Brandt, too, might stick around after his resignation. The replacement of bishops could take longer under a new pope, one Vatican watcher said.

“My feeling is it's taking longer because of the transition to (Pope) Francis,” said the Rev. Thomas Reese, senior analyst for the National Catholic Reporter and author of “Inside the Vatican: The Politics and Organization of the Catholic Church.”

Tumultuous times

Brandt came to Greensburg amid diocesan budget shortfalls and escalating sexual abuse scandals involving priests.

When he became bishop, the diocese had about 188,000 Catholics in Westmoreland, Fayette, Indiana and Armstrong counties. It now counts about 153,000 faithful.

Back then, its $7.7 million operating budget included a $750,000 deficit. The 2013 operating budget of $9.84 million includes a $300,000 increase in revenue from 2012, diocesan records show.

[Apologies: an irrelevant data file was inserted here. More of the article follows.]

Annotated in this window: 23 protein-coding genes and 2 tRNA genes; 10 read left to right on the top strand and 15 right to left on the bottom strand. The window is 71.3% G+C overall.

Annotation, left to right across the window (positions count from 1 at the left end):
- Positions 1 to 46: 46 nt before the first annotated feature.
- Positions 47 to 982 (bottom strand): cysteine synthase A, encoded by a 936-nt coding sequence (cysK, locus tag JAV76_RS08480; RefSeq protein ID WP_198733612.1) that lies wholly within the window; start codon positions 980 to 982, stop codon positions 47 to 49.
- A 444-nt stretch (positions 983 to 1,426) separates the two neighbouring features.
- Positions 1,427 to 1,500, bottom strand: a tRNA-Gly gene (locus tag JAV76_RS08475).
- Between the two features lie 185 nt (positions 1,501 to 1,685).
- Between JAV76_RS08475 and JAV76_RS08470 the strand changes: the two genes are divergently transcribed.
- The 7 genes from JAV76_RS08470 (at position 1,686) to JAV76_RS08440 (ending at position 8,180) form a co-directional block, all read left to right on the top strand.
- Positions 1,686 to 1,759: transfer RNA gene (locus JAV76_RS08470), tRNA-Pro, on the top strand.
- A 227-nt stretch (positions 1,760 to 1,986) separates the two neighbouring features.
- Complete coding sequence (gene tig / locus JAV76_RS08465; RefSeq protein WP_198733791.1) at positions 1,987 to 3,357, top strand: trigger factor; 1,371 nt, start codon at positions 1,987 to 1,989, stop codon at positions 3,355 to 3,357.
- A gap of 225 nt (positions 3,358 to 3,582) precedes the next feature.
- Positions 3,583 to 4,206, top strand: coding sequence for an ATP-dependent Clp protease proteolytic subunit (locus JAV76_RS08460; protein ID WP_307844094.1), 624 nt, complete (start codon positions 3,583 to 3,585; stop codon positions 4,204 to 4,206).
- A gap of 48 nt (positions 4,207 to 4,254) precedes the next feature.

The diocese has been deficit-free for the past few years, spokesman Jerry Zufelt said.

“I think the bishop has done a lot of great things to keep the diocese on track,” said Lawrence Barkowski, president of the Greensburg Chapter of the Knights of Columbus, a fraternal and benefit society of Catholic men, founded in New Haven, Conn., in 1882.

“He did not skirt the hard issues,” said Barkowski, who called the 2008 and 2013 reorganizations of the parishes “a very bold accomplishment.”

The bishop's embrace of technology “keeps us current and prepared for the future,” Barkowski said.

Brandt has been “a thoughtful and deliberate, forward-looking decision maker,” said Michael Walker, who co-chaired a recent capital and endowment campaign that exceeded its $45 million goal by $10 million. “He's been influential in our family's journey.”

Others disagree, dubbing the parish reorganizations “Obrandtacare.”